from that made on the pillow.

{Point net}, a machine-made lace imitating a kind of Brussels
lace (Brussels ground).

{Point of concurrence} (Geom.), a point common to two lines,
but not a point of tangency or of intersection, as, for
instance, that in which a cycloid meets its base.

{Point of contrary flexure}, a point at which a curve changes
its direction of curvature, or at which its convexity and
concavity change sides.

{Point of order}, in parliamentary practice, a question of
order or propriety under the rules.

{Point of sight} (Persp.), in a perspective drawing, the
point assumed as that occupied by the eye of the

{Point of view}, the relative position from which anything is
seen or any subject is considered.

{Points of the compass} (Naut.), the thirty-two points of
division of the compass card in the mariner's compass; the
corresponding points by which the circle of the horizon is
supposed to be divided, of which the four marking the
directions of east, west, north, and south, are called
cardinal points, and the rest are named from their
respective directions, as N. by E., N. N. E., N. E. by N.,
N. E., etc. See Illust. under {Compass}.

{Point paper}, paper pricked through so as to form a stencil
for transferring a design.

{Point system of type}. See under {Type}.

{Singular point} (Geom.), a point of a curve which possesses
some property not possessed by points in general on the
curve, as a cusp, a point of inflection, a node, etc.

{To carry one's point}, to accomplish one's object, as in a

{To make a point of}, to attach special importance to.

{To make}, or {gain}, {a point}, accomplish that which was
proposed; also, to make advance by a step, grade, or

{To mark}, or {score}, {a point}, as in billiards, cricket,
etc., to note down, or to make, a successful hit, run,

{To strain a point}, to go beyond the proper limit or rule;
to stretch one's authority or conscience.

{Vowel point}, in Hebrew, and certain other Eastern and
ancient languages, a mark placed above or below the
consonant, or attached to it, representing the vowel, or
vocal sound, which precedes or follows the consonant.

From Webster's Revised Unabridged Dictionary (1913) (web1913)

Point \Point\, v. t. [imp. & p. p. {Pointed}; p. pr. & vb. n.
{Pointing}.] [Cf. F. pointer. See {Point}, n.]
1. To give a point to; to sharpen; to cut, forge, grind, or
file to an acute end; as, to point a dart, or a pencil.
Used also figuratively; as, to point a moral.

2. To direct toward an abject; to aim; as, to point a gun at
a wolf, or a cannon at a fort.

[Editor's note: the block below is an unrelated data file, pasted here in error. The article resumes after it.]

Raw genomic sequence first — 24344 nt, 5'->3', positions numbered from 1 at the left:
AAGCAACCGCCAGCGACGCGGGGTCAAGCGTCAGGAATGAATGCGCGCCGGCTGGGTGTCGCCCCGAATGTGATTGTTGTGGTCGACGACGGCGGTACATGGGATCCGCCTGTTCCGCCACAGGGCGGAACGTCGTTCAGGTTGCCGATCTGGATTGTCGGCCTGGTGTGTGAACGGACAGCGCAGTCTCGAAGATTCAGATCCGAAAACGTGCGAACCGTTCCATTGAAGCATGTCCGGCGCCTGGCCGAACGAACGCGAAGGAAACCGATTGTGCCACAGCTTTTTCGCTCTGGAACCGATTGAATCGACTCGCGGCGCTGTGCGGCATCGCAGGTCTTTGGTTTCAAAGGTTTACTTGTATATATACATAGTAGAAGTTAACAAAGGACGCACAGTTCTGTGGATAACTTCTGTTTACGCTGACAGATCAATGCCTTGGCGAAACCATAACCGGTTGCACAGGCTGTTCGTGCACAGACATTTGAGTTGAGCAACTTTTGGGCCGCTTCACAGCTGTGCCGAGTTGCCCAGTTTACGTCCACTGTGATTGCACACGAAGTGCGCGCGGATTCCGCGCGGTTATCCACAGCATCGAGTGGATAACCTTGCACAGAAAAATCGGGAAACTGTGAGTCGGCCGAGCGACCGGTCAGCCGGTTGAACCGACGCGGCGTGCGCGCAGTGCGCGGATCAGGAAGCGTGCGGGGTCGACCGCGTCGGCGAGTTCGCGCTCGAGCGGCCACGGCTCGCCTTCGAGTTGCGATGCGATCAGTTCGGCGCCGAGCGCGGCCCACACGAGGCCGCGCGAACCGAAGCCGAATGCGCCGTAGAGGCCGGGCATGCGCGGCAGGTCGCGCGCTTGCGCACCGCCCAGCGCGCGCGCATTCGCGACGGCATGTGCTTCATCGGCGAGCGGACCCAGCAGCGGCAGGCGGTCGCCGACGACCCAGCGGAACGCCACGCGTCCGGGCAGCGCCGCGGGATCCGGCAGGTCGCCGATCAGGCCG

3. Hence, to direct the attention or notice of.

Whosoever should be guided through his battles by
Minerva, and pointed to every scene of them. --Pope.

4. To supply with punctuation marks; to punctuate; as, to
point a composition.

5. To mark (as Hebrew) with vowel points.

6. To give particular prominence to; to designate in a
special manner; to indicate, as if by pointing; as, the
error was pointed out. --Pope.

He points it, however, by no deviation from his
straightforward manner of speech. --Dickens.

7. To indicate or discover by a fixed look, as game.

8. (Masonry) To fill up and finish the joints of (a wall), by
introducing additional cement or mortar, and bringing it
to a smooth surface.

9. (Stone Cutting) To cut, as a surface, with a pointed tool.

{To point a rope} (Naut.), to taper and neatly finish off the
end by interweaving the nettles.

{To point a sail} (Naut.), to affix points through the eyelet
holes of the reefs.

{To point off}, to divide into periods or groups, or to
separate, by pointing, as figures.

{To point the yards} (of a vessel) (Naut.), to brace them so
that the wind shall strike the sails obliquely. --Totten.

From Webster's Revised Unabridged Dictionary (1913) (web1913)

Point \Point\ (point), v. i.
1. To direct the point of something, as of a finger, for the
purpose of designating an object, and attracting attention
to it; -- with at.

Now must the world point at poor Katharine. --Shak.

Point at the tattered coat and ragged shoe.

2. To indicate the presence of game by fixed and steady look,
as certain hunting dogs do.

He treads with caution, and he points with fear.

3. (Med.) To approximate to the surface; to head; -- said of
an abscess.

{To point at}, to treat with scorn or contempt by pointing or
directing attention to.